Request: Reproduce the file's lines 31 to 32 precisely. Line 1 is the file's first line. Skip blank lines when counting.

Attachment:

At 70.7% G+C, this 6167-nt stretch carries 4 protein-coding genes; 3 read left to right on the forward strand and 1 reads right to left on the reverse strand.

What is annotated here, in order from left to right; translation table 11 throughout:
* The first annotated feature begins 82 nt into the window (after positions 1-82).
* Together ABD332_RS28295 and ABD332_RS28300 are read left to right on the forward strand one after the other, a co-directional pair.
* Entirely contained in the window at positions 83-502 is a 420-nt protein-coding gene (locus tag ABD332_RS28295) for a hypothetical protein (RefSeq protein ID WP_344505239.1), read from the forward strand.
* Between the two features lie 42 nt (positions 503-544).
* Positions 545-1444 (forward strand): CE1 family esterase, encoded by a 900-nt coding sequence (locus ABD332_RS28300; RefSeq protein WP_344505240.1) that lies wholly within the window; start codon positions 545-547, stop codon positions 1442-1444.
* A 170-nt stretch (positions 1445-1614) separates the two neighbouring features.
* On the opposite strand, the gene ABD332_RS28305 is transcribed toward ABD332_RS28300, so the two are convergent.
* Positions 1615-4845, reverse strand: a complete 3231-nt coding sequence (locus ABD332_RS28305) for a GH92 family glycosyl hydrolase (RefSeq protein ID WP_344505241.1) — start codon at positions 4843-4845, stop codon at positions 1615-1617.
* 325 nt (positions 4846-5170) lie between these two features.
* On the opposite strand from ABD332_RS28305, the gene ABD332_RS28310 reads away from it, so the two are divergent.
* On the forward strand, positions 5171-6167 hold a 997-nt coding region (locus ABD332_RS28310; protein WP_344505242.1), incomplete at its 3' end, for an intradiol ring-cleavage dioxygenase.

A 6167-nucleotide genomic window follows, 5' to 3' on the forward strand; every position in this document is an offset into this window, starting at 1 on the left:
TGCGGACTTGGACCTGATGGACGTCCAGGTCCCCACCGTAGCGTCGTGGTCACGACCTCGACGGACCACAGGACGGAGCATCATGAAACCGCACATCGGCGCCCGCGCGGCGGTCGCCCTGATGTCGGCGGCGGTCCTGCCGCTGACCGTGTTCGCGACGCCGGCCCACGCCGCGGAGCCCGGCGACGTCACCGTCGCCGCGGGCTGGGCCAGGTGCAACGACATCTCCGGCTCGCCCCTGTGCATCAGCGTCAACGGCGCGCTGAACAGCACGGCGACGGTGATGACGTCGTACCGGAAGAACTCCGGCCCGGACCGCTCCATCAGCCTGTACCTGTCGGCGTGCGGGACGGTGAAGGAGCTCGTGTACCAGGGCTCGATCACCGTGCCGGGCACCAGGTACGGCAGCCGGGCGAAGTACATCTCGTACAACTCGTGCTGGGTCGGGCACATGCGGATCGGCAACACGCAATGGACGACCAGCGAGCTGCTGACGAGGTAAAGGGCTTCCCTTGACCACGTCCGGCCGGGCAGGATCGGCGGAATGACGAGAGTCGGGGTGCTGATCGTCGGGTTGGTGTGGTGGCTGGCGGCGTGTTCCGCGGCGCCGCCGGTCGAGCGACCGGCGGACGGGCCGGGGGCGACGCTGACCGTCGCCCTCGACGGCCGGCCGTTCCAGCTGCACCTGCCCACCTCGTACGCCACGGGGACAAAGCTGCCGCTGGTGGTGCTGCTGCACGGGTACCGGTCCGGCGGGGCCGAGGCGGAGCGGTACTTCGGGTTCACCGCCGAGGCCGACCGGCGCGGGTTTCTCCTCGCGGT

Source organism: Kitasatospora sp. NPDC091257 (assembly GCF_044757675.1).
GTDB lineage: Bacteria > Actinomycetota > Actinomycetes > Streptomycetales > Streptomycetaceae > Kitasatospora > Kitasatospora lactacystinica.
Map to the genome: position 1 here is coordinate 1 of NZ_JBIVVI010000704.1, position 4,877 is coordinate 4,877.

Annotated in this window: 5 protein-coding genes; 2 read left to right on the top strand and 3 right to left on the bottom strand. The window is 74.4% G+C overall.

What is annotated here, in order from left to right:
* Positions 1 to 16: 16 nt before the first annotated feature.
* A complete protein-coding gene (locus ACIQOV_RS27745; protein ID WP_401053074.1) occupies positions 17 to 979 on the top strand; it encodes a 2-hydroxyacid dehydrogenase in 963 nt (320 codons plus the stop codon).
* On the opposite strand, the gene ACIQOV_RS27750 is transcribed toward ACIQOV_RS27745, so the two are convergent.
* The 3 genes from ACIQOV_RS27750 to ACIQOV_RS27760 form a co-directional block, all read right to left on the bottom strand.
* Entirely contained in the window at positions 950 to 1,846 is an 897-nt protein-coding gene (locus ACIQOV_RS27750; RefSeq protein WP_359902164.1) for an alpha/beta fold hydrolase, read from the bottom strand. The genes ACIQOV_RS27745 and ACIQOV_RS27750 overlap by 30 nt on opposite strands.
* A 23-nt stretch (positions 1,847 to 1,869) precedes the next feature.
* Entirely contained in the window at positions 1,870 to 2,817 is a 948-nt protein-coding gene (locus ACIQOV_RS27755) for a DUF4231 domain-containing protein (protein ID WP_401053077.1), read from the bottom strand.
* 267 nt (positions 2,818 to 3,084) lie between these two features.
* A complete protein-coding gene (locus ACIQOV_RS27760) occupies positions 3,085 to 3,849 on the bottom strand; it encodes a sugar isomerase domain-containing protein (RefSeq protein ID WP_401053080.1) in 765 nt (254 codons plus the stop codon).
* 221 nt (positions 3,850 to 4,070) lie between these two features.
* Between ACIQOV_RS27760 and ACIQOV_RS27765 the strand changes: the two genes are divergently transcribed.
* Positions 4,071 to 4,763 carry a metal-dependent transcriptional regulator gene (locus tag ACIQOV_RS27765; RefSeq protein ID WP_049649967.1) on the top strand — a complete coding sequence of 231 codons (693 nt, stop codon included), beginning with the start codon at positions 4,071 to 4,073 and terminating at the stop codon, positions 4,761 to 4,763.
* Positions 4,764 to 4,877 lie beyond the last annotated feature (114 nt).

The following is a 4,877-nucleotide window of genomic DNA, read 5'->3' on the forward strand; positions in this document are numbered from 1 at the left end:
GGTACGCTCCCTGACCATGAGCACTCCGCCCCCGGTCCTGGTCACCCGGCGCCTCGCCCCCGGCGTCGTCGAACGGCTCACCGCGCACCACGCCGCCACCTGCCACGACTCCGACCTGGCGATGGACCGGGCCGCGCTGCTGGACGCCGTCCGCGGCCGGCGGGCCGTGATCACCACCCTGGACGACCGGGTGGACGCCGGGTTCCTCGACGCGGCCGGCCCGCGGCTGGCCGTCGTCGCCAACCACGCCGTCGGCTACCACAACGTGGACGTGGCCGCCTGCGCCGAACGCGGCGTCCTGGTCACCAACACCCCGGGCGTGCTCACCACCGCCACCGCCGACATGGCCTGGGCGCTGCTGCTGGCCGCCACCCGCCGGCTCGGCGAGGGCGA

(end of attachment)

* Between ACIQOV_RS27760 and ACIQOV_RS27765 the strand changes: the two genes are divergently transcribed.
* Positions 4,071 to 4,763 carry a metal-dependent transcriptional regulator gene (locus tag ACIQOV_RS27765; RefSeq protein ID WP_049649967.1) on the top strand — a complete coding sequence of 231 codons (693 nt, stop codon included), beginning with the start codon at positions 4,071 to 4,073 and terminating at the stop codon, positions 4,761 to 4,763.